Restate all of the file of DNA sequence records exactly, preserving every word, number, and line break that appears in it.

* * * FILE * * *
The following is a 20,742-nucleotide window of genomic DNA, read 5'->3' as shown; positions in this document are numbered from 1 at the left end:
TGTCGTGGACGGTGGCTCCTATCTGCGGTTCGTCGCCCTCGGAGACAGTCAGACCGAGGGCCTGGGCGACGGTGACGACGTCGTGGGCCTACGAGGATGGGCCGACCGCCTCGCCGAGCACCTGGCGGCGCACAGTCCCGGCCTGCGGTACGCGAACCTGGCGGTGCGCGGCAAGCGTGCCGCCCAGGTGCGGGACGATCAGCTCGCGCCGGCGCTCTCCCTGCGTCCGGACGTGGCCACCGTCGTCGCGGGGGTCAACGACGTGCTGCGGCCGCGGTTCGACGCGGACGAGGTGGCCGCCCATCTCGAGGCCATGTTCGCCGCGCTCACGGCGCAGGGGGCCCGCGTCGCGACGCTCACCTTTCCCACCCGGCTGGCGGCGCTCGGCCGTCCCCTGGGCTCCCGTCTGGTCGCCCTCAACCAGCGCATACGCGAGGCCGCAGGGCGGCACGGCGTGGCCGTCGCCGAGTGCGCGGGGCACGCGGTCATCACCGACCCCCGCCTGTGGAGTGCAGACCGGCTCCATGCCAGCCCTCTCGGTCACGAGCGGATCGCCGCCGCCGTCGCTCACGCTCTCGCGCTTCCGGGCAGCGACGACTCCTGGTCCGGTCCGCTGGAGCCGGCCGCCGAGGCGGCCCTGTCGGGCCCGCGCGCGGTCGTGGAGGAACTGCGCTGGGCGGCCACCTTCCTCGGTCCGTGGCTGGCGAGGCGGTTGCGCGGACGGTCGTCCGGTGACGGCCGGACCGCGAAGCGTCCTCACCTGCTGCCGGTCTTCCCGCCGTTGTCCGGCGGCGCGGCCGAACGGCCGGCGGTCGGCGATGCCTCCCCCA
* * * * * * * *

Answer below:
The following is a 20,742-nucleotide window of genomic DNA, read 5'->3' as shown; positions in this document are numbered from 1 at the left end:
TGTCGTGGACGGTGGCTCCTATCTGCGGTTCGTCGCCCTCGGAGACAGTCAGACCGAGGGCCTGGGCGACGGTGACGACGTCGTGGGCCTACGAGGATGGGCCGACCGCCTCGCCGAGCACCTGGCGGCGCACAGTCCCGGCCTGCGGTACGCGAACCTGGCGGTGCGCGGCAAGCGTGCCGCCCAGGTGCGGGACGATCAGCTCGCGCCGGCGCTCTCCCTGCGTCCGGACGTGGCCACCGTCGTCGCGGGGGTCAACGACGTGCTGCGGCCGCGGTTCGACGCGGACGAGGTGGCCGCCCATCTCGAGGCCATGTTCGCCGCGCTCACGGCGCAGGGGGCCCGCGTCGCGACGCTCACCTTTCCCACCCGGCTGGCGGCGCTCGGCCGTCCCCTGGGCTCCCGTCTGGTCGCCCTCAACCAGCGCATACGCGAGGCCGCAGGGCGGCACGGCGTGGCCGTCGCCGAGTGCGCGGGGCACGCGGTCATCACCGACCCCCGCCTGTGGAGTGCAGACCGGCTCCATGCCAGCCCTCTCGGTCACGAGCGGATCGCCGCCGCCGTCGCTCACGCTCTCGCGCTTCCGGGCAGCGACGACTCCTGGTCCGGTCCGCTGGAGCCGGCCGCCGAGGCGGCCCTGTCGGGCCCGCGCGCGGTCGTGGAGGAACTGCGCTGGGCGGCCACCTTCCTCGGTCCGTGGCTGGCGAGGCGGTTGCGCGGACGGTCGTCCGGTGACGGCCGGACCGCGAAGCGTCCTCACCTGCTGCCGGTCTTCCCGCCGTTGTCCGGCGGCGCGGCCGAACGGCCGGCGGTCGGCGATGCCTCCCCCA